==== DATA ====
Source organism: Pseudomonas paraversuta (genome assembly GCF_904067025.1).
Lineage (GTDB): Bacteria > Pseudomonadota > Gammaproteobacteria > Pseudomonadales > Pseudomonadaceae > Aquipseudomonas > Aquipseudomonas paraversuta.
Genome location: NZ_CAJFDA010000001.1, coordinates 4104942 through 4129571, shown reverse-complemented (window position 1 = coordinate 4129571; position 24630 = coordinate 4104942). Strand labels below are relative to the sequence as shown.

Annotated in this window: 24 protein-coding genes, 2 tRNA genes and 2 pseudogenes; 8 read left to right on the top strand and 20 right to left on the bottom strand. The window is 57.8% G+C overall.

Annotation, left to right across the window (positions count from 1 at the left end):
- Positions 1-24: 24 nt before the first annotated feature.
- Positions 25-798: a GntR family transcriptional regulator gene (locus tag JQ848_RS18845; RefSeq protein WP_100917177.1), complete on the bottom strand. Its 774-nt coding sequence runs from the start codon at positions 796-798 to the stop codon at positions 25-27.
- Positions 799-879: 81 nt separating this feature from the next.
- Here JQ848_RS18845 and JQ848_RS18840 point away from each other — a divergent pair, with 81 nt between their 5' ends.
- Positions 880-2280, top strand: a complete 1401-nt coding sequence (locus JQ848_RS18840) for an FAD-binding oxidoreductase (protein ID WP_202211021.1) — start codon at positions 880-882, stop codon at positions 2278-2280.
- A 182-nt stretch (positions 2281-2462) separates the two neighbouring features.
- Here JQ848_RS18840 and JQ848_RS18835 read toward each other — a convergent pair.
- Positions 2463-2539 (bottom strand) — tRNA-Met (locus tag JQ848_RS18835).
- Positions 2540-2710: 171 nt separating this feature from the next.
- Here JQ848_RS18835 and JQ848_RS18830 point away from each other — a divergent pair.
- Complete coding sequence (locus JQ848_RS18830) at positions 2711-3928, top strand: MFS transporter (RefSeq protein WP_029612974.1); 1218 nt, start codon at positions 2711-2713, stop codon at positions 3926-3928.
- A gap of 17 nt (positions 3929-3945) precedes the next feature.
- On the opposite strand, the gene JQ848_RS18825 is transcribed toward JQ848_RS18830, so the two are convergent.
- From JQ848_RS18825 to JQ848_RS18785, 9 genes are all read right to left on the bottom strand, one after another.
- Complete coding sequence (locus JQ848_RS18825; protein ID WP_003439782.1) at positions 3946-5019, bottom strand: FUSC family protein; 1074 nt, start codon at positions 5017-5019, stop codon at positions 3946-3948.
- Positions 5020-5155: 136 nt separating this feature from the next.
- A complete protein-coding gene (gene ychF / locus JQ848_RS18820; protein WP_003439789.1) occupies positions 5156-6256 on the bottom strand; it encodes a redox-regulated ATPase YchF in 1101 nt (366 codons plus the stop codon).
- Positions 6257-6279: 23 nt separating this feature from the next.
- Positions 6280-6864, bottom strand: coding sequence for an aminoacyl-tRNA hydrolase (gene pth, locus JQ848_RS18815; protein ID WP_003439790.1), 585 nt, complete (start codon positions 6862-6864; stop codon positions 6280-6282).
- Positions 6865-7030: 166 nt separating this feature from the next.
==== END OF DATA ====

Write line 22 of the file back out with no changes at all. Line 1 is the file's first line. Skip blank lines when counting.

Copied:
- A complete protein-coding gene (gene ychF / locus JQ848_RS18820; protein WP_003439789.1) occupies positions 5156-6256 on the bottom strand; it encodes a redox-regulated ATPase YchF in 1101 nt (366 codons plus the stop codon).